Maybe Sonos has a strategy to defend against Amazon. But given the relative size of the two companies, and the fact that Amazon sells over its own marketplace while Sonos sells through 3rd party retailers who take a share of the profits, it’s hard to see how Sonos succeeds as an independent company.

I would love to see Amazon buy Sonos, but I don’t know if they need to.

Artificial Intelligence

I read and think about this a lot, and I am worried over what the job market will look like 25 years from now, or sooner.

There are essentially two kinds of artificial intelligence (“AI”). The first kind is the one that science fiction stories are made of: where a machine intelligence is sentient, like in the Matrix movies. I have no idea how far away we are from producing it, or how dangerous it will be. But that isn’t my primary concern.

The other kind of AI (call it AI2) is the kind that is slowly rolling out. I can see it happening day by day, as people’s jobs are replaced by machines and software. This is still the early stages. The way these things normally play out is as follows (think about how the world wide web slowly took over every aspect of our lives):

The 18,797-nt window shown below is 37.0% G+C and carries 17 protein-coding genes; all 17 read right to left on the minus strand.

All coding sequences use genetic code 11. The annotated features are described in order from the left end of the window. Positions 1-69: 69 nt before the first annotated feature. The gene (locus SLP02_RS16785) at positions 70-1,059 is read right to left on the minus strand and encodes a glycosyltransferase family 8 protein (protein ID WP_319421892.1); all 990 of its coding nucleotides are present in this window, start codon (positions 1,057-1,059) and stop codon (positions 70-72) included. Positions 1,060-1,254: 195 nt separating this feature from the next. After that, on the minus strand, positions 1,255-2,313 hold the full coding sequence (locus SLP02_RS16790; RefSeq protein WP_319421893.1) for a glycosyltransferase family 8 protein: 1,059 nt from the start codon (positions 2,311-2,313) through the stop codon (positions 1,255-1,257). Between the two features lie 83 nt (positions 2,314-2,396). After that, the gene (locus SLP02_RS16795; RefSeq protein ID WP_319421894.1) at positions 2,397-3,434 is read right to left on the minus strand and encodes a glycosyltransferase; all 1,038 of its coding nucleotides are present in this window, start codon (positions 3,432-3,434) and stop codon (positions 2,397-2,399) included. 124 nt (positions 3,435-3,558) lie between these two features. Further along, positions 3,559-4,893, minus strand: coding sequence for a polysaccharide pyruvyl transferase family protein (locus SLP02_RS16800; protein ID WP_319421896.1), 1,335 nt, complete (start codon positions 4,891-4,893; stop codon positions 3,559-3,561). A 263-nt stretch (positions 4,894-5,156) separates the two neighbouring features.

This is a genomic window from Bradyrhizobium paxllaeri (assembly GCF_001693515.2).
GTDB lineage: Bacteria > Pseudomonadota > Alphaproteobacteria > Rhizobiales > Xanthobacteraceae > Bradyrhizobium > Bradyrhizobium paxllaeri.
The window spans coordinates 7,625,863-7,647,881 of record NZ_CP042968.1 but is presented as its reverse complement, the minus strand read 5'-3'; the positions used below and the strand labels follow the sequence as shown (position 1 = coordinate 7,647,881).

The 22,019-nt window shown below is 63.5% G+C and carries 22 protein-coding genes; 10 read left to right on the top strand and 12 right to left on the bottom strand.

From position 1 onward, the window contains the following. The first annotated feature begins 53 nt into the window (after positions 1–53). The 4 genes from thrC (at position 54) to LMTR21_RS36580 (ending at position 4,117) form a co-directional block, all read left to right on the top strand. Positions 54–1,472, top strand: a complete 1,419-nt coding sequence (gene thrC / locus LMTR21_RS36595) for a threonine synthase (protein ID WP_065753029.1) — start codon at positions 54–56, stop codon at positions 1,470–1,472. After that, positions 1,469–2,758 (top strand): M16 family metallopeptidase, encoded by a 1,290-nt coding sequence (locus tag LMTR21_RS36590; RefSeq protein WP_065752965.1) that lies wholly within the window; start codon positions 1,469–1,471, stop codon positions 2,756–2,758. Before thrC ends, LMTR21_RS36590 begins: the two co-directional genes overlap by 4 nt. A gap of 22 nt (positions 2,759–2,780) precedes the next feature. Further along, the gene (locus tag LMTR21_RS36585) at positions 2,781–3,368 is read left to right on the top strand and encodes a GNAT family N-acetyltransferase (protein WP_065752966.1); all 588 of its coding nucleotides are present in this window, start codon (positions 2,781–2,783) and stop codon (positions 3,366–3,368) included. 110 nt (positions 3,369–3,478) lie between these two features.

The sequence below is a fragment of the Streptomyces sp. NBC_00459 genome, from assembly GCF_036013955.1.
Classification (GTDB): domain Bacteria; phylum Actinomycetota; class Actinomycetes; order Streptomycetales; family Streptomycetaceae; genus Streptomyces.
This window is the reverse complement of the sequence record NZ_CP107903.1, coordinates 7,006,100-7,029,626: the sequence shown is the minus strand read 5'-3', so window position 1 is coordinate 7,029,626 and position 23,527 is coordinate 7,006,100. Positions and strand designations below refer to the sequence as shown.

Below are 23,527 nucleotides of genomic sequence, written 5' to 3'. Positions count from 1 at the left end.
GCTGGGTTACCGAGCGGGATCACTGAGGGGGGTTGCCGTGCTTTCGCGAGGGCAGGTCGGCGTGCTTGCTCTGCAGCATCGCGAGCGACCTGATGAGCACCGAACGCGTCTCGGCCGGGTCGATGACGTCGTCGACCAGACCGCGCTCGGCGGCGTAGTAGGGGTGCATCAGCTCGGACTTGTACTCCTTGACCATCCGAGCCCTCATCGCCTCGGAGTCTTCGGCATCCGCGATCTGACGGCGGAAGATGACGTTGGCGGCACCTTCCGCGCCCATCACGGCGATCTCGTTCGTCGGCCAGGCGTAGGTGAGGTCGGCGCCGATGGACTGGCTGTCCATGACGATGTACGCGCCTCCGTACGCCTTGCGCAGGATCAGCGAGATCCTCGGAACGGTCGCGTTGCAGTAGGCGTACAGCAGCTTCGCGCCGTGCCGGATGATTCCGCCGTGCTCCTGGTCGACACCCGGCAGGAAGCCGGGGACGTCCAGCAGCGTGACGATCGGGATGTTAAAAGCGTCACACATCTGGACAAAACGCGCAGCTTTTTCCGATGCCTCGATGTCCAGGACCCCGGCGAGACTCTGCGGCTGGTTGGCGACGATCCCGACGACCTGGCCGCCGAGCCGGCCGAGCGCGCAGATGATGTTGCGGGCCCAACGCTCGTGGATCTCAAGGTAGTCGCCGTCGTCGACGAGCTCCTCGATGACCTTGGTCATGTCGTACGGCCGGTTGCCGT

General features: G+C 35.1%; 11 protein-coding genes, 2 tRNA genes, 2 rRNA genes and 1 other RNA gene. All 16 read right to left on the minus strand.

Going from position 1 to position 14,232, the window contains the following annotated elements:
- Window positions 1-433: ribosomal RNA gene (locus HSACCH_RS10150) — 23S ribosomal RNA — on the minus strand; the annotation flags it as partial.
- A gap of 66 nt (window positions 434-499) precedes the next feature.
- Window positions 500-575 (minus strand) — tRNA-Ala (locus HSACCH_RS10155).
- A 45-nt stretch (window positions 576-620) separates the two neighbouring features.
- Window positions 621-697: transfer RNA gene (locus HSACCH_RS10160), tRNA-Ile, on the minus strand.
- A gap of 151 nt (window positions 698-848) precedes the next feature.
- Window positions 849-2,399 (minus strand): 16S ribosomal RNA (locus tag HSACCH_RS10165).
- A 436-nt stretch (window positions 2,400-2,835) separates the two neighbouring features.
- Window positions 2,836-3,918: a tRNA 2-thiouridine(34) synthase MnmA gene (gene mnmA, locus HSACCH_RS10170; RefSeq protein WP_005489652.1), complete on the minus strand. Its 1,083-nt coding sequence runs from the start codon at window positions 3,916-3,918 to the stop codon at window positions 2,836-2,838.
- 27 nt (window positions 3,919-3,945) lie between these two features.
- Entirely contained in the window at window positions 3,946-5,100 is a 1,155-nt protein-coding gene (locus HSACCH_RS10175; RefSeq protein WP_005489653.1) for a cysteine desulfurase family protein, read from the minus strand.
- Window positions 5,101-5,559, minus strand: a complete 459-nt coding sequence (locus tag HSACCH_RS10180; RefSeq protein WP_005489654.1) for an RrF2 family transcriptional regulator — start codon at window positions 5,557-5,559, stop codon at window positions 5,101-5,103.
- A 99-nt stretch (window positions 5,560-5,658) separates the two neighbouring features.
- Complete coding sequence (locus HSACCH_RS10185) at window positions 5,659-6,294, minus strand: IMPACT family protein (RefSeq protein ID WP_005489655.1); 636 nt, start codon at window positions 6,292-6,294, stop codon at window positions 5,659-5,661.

1. No one knows it exists, no one uses it. But it’s slowly being developed.
  2. It is rolled out in certain special cases that match it’s early capabilities.
  3. Capabilities are broadened and it has more applications.
  4. The cost of implementation drops as it becomes ubiquitous
  5. It’s everywhere.

I think we are at stage 2 with respect to AI.

In NYS, we are in the process of getting rid of highway toll-takers, replacing them with EZ Pass. Eventually there will be no people working this job. Cars without EZ Pass are being photographed and AI reads the photos, recognizes license plates, turns the plate numbers into data and communicates with billing software to send a bill to the car’s owner.